Research lauds how Qatar overcame language barrier during pandemic
September 25 2020 12:45 AM
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Language barrier is an obvious issue in a country where people from different backgrounds live. Though the natives of Qatar are generally monolinguists with Arabic being their mother tongue, there are expatriates from many countries speaking different languages.
Importance of multiple languages spoken by different expatriate communities was underlined at the outset of Covid-19 pandemic. The Government of Qatar did well to have essential messages translated into different languages of expatriates to effectively raise awareness about the virus outbreak.
A recent study conducted by two university professors in Qatar has further established the effectiveness of disseminating important messages regarding the coronavirus in the languages of expatriates. The study has been carried out by Dr Rizwan Ahmad, associate professor of Sociolinguistics in Department of English Literature & Linguistics at Qatar University, and Dr Sara Hillman, assistant professor of English in Liberal Arts Program at Texas A&M University at Qatar.
Gulf Times recently spoke to Dr Rizwan, who has PhD from University of Michigan in the United States, regarding the study and its findings. Language study is his passion. An expatriate from India, he speaks Urdu, Hindi, English, and Arabic fluently. As a linguist, he conducts research on how people use language; how languages change; and how people communicate.
When the novel coronavirus hit Qatar in early March, it was clear to all that there is no medicine for it. The only way to protect oneself and others is to take precautionary steps. “This means that the most effective way to fight the pandemic was to ensure that the message is delivered to all in a timely manner and in a language they understand and trust,” said Dr Rizwan when asked how they started the study.
He added: “On March 13, I saw on Twitter some Covid-19 awareness video messages recorded by Hamad Medical Corporation health professionals in the languages of a particular expatriate community, a larger number of whom are blue-collar workers. I found it to be extraordinary that the government would cater to the languages of the migrant workers in ensuring that they get the information in their own languages. I wrote a preliminary piece which was published on a linguistics website. It received about 5,000 views.”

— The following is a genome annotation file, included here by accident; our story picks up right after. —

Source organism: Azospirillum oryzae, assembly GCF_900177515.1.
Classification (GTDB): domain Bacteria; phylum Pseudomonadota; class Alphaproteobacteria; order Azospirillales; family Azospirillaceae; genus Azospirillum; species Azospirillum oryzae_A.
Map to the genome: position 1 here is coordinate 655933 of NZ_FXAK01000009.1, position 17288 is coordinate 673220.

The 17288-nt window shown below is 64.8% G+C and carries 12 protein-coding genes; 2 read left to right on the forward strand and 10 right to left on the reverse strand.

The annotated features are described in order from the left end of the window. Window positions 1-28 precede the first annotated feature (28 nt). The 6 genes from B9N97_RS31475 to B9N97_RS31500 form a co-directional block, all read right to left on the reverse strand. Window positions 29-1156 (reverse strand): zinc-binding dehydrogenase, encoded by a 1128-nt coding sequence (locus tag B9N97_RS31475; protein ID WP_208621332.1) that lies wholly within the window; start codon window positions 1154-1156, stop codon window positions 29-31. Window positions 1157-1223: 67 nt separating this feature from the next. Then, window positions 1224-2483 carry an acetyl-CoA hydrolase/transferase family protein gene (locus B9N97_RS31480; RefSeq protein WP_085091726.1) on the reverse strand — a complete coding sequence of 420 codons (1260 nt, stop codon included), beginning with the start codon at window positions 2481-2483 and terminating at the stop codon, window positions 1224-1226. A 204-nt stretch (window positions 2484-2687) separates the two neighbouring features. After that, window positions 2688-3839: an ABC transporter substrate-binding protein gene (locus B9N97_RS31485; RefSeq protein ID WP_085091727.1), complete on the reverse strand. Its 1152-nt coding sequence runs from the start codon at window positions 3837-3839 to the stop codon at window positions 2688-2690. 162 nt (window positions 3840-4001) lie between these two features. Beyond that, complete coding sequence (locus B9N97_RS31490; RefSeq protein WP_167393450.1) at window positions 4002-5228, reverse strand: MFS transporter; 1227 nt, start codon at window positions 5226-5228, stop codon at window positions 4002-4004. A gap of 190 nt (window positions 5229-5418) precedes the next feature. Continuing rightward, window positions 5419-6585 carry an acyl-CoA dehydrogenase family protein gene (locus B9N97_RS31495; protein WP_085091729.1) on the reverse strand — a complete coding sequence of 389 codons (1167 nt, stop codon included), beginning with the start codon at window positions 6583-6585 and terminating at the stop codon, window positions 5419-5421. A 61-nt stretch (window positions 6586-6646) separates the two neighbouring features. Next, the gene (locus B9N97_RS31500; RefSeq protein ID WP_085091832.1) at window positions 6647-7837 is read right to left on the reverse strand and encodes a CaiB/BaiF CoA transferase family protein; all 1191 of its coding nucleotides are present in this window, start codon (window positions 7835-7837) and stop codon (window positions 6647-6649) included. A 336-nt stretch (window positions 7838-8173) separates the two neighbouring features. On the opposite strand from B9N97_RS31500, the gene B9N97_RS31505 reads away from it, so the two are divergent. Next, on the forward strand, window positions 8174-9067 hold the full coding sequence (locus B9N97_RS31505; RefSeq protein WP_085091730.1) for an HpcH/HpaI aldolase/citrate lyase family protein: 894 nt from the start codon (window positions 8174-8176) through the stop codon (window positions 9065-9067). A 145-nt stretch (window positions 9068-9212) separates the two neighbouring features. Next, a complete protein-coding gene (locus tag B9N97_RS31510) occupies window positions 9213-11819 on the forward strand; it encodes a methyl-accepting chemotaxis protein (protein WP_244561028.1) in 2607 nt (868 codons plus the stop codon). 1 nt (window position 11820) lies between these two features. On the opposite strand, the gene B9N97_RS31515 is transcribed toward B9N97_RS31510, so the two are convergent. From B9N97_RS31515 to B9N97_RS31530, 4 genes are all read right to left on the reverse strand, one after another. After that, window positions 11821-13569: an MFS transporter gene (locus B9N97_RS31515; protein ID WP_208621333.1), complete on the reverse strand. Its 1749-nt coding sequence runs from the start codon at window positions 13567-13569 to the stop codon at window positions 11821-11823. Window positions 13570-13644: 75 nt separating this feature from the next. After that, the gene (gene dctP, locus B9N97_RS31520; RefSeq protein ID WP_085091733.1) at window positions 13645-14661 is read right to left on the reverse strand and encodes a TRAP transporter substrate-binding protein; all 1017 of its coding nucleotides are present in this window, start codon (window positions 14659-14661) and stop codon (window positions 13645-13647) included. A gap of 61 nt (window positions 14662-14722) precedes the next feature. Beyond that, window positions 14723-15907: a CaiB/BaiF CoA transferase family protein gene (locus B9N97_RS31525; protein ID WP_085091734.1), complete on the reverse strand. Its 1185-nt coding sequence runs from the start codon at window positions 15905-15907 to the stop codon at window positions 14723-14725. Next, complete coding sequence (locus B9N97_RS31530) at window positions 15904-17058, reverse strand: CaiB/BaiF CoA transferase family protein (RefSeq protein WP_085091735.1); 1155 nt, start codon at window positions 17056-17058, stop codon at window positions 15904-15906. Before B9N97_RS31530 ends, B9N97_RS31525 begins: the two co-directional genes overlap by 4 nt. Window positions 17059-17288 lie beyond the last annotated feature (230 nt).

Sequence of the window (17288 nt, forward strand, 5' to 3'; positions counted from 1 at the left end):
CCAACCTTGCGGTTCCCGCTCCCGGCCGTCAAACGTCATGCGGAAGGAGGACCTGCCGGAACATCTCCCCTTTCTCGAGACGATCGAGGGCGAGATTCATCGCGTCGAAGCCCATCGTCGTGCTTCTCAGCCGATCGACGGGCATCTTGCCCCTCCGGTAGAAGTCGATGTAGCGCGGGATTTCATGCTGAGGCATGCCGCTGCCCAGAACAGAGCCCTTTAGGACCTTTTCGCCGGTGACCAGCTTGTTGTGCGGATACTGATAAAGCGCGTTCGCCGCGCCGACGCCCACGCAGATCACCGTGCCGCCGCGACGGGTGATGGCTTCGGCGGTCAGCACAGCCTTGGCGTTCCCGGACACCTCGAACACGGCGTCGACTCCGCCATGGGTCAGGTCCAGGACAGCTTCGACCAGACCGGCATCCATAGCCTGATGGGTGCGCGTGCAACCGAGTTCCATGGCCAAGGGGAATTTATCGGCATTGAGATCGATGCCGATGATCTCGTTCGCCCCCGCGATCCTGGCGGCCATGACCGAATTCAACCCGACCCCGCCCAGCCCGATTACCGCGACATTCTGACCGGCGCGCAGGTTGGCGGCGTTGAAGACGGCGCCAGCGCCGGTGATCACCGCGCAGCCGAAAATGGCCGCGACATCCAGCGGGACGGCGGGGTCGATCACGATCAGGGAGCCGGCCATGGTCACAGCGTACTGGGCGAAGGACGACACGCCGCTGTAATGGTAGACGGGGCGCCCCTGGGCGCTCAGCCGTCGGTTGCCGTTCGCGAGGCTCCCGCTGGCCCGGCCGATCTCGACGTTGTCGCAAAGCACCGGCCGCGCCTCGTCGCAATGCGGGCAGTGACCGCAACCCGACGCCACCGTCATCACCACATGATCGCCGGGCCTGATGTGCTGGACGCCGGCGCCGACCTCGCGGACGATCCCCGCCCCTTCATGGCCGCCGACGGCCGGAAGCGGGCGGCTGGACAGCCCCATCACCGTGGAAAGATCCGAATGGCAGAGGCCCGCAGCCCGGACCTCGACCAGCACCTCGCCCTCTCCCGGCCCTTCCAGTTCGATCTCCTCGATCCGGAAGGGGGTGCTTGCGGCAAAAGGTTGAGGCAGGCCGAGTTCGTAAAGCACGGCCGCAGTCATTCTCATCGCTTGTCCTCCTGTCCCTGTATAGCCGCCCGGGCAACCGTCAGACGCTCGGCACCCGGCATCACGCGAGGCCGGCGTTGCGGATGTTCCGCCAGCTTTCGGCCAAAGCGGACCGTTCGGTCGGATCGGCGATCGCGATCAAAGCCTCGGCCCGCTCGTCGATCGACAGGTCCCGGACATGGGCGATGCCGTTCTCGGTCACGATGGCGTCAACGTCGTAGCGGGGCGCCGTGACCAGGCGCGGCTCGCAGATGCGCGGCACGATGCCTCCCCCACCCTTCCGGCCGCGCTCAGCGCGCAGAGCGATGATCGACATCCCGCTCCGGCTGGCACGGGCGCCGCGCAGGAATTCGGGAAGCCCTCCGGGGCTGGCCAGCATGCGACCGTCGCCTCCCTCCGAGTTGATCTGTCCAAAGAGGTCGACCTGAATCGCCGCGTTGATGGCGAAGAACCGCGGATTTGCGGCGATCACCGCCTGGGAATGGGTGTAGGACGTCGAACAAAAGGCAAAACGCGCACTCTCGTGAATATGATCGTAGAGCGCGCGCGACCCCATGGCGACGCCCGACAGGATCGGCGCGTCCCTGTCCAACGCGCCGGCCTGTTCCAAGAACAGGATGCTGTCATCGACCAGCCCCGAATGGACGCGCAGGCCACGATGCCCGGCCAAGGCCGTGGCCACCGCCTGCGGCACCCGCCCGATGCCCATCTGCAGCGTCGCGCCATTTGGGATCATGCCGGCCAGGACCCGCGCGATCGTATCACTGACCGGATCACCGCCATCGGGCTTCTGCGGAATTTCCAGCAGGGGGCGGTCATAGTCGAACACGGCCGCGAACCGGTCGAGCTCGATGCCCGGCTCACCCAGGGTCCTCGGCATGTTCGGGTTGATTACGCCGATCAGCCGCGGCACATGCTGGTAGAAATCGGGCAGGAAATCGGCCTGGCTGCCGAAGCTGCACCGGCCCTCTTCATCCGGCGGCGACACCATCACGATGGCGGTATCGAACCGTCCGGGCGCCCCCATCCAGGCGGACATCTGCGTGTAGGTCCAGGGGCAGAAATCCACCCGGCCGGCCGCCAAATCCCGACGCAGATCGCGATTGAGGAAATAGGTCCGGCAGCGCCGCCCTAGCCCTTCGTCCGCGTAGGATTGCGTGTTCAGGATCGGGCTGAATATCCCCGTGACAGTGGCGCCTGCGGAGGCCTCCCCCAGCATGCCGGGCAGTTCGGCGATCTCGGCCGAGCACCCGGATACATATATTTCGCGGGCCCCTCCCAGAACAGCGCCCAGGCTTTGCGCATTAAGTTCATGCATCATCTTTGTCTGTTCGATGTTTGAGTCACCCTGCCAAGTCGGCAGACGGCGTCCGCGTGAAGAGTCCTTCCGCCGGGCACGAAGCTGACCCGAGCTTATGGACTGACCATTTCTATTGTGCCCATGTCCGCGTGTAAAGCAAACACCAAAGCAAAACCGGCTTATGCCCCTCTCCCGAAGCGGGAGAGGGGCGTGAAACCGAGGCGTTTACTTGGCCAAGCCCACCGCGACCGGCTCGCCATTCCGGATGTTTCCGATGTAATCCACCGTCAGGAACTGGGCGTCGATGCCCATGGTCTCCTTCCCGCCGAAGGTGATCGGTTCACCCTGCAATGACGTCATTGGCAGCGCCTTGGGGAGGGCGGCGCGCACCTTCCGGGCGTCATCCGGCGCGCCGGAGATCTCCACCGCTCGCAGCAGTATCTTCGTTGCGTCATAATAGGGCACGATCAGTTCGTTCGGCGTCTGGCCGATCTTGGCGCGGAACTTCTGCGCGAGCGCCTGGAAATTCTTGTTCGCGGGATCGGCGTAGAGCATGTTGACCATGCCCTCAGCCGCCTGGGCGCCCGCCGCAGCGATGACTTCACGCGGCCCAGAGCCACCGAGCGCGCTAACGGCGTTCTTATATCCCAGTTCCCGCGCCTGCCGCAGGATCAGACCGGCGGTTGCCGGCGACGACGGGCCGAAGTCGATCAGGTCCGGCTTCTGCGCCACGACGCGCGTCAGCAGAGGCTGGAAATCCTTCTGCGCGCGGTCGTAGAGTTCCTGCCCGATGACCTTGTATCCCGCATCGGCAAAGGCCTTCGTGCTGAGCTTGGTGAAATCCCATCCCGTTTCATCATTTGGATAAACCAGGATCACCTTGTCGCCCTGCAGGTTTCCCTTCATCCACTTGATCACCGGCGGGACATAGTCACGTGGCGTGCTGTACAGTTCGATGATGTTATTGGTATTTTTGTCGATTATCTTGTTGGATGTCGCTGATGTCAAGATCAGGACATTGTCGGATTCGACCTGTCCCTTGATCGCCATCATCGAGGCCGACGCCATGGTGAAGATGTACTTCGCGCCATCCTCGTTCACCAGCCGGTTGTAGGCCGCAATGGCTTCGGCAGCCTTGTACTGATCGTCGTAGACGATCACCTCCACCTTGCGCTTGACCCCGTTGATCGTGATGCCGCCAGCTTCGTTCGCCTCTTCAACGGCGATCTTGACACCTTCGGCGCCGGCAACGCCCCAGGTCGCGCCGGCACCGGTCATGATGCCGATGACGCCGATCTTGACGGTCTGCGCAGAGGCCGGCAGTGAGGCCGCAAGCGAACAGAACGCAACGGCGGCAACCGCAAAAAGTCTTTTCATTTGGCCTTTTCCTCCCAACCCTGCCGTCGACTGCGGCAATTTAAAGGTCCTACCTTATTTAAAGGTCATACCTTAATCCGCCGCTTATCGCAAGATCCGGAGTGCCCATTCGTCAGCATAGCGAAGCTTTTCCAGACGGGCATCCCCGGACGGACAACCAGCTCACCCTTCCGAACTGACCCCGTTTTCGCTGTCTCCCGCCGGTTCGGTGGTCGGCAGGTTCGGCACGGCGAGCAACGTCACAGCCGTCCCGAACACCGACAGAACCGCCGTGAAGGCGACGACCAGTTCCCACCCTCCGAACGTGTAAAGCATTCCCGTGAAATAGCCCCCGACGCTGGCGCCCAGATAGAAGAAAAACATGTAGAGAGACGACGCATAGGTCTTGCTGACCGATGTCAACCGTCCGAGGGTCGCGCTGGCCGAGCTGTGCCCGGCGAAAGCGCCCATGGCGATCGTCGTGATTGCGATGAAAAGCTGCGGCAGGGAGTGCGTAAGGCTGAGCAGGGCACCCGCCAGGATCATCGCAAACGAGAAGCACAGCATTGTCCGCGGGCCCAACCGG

Dr Rizwan began to dig deeper. “At this point, Dr Sara Hillman joined me. We started working together on this fascinating topic. We found that different departments of the government were creating written awareness posters in the languages of the expatriate communities in addition to Arabic and English.”
When asked what kind of research method they used, he said: “We used a mixed research method in which we studied written pamphlets, audio messages, and video messages. We also interviewed key people involved in the campaign from different communities and media outlets.”
Speaking about how successful has been the policy of spreading awareness messages in migrant languages in containing the Covid-19 outbreak in Qatar, Dr Rizwan said: “Communication at a time like Covid-19 pandemic is referred to as crisis communication in which three principles are critical. First is availability. It means whether or not the information is available in languages of the people. Second is accessibility. It means whether or not the people can access the message easily. A research shows that while the use of Twitter among Asian expats is low (7%), Facebook use is high (86%). Imagine what would happen if an important message was posted only on Twitter. It would never reach the target. Similarly, a large number of the Asian workers in Qatar are not fully literate. So, the government circulated the messages on FB and radio stations so people can access them easily.”
The researcher further said: “Third important principal is acceptability. It refers to whether or not people trust the message and accept it to change their behaviour. Message coming in their language and from the people they know and trust is more acceptable. The government did a brilliant job of mobilising community leaders speaking different languages to deliver awareness messages. Since social distancing is also involved, not going to mosques, the government sought help from religious leaders such as imams to deliver the message that praying at home is as rewarding as praying in the mosque.”
Further elaborating the advantages of communicating in one’s own language, Dr Rizwan said: “Using languages of the people has two advantages. First, receiving a message in your own language avoids misunderstanding and delivers the message as intended. Secondly, the research has shown that people have a higher trust in a message if it is in their own language.”
The research will be published in a linguistics journal published by Mouton de Gruyter.



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